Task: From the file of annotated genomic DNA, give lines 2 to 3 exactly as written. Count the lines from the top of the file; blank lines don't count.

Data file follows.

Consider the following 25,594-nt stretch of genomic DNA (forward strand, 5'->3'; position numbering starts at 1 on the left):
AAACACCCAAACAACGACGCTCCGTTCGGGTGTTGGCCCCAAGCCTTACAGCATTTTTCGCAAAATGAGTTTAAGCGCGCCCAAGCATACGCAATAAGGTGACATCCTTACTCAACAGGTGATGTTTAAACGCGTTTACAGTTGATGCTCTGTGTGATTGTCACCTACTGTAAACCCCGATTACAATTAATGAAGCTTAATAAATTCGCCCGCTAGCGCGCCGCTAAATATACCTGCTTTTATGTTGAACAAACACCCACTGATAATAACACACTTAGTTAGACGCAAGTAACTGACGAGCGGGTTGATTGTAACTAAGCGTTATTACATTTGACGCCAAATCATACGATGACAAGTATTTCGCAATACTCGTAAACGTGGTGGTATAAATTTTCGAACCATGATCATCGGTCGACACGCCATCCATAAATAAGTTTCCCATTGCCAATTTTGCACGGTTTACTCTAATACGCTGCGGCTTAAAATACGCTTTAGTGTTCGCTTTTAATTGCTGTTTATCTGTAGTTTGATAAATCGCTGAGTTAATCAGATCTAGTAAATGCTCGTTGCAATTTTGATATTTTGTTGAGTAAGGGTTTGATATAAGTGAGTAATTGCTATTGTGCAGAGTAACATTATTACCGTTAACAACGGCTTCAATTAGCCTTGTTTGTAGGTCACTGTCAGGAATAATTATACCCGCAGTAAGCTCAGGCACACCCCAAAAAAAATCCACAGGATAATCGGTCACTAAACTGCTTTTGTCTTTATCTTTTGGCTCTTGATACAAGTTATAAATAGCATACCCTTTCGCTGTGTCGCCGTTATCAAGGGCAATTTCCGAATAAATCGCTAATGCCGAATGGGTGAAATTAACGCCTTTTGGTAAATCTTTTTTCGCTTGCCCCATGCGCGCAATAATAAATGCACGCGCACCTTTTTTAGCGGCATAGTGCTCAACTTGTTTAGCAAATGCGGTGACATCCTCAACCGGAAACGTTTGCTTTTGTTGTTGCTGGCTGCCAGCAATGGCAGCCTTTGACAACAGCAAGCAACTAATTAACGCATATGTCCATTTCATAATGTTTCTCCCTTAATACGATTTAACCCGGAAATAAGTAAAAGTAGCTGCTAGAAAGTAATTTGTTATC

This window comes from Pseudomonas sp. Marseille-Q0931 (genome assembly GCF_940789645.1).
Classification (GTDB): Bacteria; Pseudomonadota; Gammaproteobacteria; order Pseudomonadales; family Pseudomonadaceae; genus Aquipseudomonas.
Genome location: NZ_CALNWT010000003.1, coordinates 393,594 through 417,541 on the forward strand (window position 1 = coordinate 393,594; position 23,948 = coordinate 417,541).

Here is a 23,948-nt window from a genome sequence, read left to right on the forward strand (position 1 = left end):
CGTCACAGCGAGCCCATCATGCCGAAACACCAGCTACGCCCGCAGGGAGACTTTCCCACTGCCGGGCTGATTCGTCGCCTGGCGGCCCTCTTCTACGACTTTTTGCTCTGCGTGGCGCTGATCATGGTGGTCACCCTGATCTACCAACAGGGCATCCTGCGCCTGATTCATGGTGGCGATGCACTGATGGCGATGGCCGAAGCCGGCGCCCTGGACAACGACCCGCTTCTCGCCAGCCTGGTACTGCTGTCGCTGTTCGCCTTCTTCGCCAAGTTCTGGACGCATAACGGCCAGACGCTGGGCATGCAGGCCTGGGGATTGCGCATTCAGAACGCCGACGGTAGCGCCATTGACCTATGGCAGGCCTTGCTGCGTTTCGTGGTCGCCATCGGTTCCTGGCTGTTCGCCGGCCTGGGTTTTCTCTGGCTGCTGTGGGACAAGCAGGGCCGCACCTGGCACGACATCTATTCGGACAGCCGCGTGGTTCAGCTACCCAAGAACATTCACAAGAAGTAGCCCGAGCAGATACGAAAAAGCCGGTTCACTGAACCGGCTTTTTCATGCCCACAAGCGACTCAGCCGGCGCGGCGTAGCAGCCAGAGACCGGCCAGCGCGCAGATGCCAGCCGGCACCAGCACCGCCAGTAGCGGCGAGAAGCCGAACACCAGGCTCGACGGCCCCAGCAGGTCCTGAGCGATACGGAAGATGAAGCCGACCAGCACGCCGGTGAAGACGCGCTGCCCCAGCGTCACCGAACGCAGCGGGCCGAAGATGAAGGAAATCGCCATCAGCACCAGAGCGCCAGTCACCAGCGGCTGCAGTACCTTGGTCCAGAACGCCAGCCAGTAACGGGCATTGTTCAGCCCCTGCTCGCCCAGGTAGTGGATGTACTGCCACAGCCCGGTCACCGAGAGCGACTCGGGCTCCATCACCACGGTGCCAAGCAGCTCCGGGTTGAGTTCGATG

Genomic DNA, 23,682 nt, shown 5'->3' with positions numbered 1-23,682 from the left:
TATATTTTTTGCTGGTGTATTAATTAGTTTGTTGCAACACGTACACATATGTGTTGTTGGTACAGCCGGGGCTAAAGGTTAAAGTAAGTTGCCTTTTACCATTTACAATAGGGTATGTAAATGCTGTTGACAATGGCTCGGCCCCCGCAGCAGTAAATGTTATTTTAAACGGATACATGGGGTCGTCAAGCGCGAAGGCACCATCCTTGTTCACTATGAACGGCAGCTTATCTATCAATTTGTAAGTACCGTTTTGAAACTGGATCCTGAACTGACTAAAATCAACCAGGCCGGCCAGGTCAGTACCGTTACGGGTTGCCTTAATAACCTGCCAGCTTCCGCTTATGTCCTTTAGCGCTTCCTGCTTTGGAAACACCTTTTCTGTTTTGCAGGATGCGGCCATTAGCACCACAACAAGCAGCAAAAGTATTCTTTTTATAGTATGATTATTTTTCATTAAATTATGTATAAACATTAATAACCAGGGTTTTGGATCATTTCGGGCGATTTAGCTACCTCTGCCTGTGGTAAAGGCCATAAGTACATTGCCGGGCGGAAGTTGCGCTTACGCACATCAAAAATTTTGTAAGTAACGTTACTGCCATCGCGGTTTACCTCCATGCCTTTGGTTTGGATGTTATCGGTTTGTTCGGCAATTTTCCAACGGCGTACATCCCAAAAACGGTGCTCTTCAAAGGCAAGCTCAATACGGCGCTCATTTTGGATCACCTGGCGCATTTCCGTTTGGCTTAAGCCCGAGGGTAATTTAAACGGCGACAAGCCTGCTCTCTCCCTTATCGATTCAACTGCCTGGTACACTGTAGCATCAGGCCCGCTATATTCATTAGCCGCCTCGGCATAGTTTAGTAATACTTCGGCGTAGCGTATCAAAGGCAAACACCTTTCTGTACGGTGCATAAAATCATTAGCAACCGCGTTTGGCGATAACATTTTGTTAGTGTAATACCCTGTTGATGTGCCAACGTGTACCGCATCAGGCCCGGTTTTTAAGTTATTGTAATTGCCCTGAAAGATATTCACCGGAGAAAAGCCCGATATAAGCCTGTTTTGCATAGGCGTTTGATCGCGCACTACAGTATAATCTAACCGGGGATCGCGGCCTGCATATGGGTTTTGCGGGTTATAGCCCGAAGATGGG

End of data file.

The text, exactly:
AAACACCCAAACAACGACGCTCCGTTCGGGTGTTGGCCCCAAGCCTTACAGCATTTTTCGCAAAATGAGTTTAAGCGCGCCCAAGCATACGCAATAAGGTGACATCCTTACTCAACAGGTGATGTTTAAACGCGTTTACAGTTGATGCTCTGTGTGATTGTCACCTACTGTAAACCCCGATTACAATTAATGAAGCTTAATAAATTCGCCCGCTAGCGCGCCGCTAAATATACCTGCTTTTATGTTGAACAAACACCCACTGATAATAACACACTTAGTTAGACGCAAGTAACTGACGAGCGGGTTGATTGTAACTAAGCGTTATTACATTTGACGCCAAATCATACGATGACAAGTATTTCGCAATACTCGTAAACGTGGTGGTATAAATTTTCGAACCATGATCATCGGTCGACACGCCATCCATAAATAAGTTTCCCATTGCCAATTTTGCACGGTTTACTCTAATACGCTGCGGCTTAAAATACGCTTTAGTGTTCGCTTTTAATTGCTGTTTATCTGTAGTTTGATAAATCGCTGAGTTAATCAGATCTAGTAAATGCTCGTTGCAATTTTGATATTTTGTTGAGTAAGGGTTTGATATAAGTGAGTAATTGCTATTGTGCAGAGTAACATTATTACCGTTAACAACGGCTTCAATTAGCCTTGTTTGTAGGTCACTGTCAGGAATAATTATACCCGCAGTAAGCTCAGGCACACCCCAAAAAAAATCCACAGGATAATCGGTCACTAAACTGCTTTTGTCTTTATCTTTTGGCTCTTGATACAAGTTATAAATAGCATACCCTTTCGCTGTGTCGCCGTTATCAAGGGCAATTTCCGAATAAATCGCTAATGCCGAATGGGTGAAATTAACGCCTTTTGGTAAATCTTTTTTCGCTTGCCCCATGCGCGCAATAATAAATGCACGCGCACCTTTTTTAGCGGCATAGTGCTCAACTTGTTTAGCAAATGCGGTGACATCCTCAACCGGAAACGTTTGCTTTTGTTGTTGCTGGCTGCCAGCAATGGCAGCCTTTGACAACAGCAAGCAACTAATTAACGCATATGTCCATTTCATAATGTTTCTCCCTTAATACGATTTAACCCGGAAATAAGTAAAAGTAGCTGCTAGAAAGTAATTTGTTATC

This window comes from Pseudomonas sp. Marseille-Q0931 (genome assembly GCF_940789645.1).